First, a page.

Huawei reported revenues of CNY671.3 billion ($100.5 billion) for the first three quarters of the year, an increase of 9.9% over the same period last year, the company said in a release.
In the same period the previous year, the vendor had recorded a revenue growth of 24.4%.
Huawei doesn’t break down revenue by business group in its interim reports.
The company did not reveal its profits for the period but noted that the net profit margin in the first nine months of the year was 8.0%. In the first three quarters of last year, Huawei’s net profit margin was 8.7%.
Huawei highlighted that its business results for the period “basically met expectations”.
“As the world grapples with COVID-19, Huawei’s global supply chain was put under intense pressure and its production and operations saw increasing difficulties. The company stated it would do its best to find solutions, to survive and forge forward, and to fulfill its obligations to customers and suppliers,” Huawei said.
Moving forward, Huawei said it would “leverage its strengths in ICT technologies such as AI, cloud, 5G, and computing to provide scenario-based solutions, develop industry applications, and unleash the value of 5G networks along with its partners.”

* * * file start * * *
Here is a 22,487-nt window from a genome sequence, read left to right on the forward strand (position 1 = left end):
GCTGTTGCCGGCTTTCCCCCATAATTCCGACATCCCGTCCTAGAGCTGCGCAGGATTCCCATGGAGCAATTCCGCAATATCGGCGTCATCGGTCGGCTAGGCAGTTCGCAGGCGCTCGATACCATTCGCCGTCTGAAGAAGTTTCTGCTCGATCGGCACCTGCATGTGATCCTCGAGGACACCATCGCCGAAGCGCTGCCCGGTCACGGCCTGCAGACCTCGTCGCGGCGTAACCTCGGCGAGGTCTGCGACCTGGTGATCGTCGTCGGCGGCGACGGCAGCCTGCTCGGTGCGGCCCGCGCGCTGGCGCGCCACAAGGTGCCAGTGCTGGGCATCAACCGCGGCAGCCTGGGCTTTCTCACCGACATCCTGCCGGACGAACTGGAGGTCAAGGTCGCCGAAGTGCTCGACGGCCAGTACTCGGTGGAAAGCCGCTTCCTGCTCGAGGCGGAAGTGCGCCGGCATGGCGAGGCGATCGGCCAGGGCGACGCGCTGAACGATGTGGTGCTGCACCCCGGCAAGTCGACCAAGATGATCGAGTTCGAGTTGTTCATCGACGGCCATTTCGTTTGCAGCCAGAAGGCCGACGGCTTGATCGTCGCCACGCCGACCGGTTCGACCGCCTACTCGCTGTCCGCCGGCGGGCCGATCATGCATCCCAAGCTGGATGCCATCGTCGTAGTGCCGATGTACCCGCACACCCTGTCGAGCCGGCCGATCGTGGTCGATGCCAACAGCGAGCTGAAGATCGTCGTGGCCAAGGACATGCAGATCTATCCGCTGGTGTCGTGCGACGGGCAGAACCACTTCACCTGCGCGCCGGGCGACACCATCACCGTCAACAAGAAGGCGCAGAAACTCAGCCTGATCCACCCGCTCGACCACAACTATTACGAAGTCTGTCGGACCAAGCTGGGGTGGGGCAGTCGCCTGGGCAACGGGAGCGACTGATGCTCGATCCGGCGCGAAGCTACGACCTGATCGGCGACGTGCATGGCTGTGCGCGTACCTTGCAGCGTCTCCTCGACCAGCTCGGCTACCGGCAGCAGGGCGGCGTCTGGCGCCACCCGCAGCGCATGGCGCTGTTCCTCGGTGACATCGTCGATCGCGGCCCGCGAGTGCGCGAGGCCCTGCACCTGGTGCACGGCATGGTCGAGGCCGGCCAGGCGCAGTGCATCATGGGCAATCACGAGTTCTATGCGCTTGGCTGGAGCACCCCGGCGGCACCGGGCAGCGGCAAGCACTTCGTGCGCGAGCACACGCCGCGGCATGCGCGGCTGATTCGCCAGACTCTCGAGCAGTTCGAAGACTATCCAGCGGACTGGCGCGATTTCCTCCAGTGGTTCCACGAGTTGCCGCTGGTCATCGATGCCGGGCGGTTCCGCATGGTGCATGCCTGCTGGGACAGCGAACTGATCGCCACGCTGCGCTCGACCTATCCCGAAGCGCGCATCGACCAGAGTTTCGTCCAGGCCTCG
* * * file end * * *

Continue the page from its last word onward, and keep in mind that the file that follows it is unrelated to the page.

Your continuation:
Huawei’s business had been negatively impacted by a number of sanctions imposed by the U.S government over alleged security issues. Washington has been also urging key allies to ban Huawei for the deployment of 5G infrastructure.
At Huawei Connect in late September, rotating chairman Guo Ping said Huawei currently holds sufficient stock of chips for the company’s network equipment businesses to overcome supply chain obstacles raised by U.S. sanctions.
The executive also noted that the vendor is currently facing some problems with the supply of chips for the consumer segment.
Guo added that the vendor is in the process of evaluating its options for future supply of chips. “The U.S. sanctions not only restrict Huawei and restrict non-US companies from supplying Huawei, they also have a great impact on the sales of U.S. companies’ chips. We hope the U.S. will reconsider its decision, and, if it is willing to provide chips, we will continue to purchase and use chips with U.S. technology,” Guo said.
In his presentation, Guo said continuous U.S. attacks on the company had raised “great challenges to our production and operations”, and that survival is the goal” in the near term.
Despite the continued pressures from the U.S government, Guo said he expects the company’s business fundamentals to remain stable for some time and noted that the company is not planning company-wide staff cuts.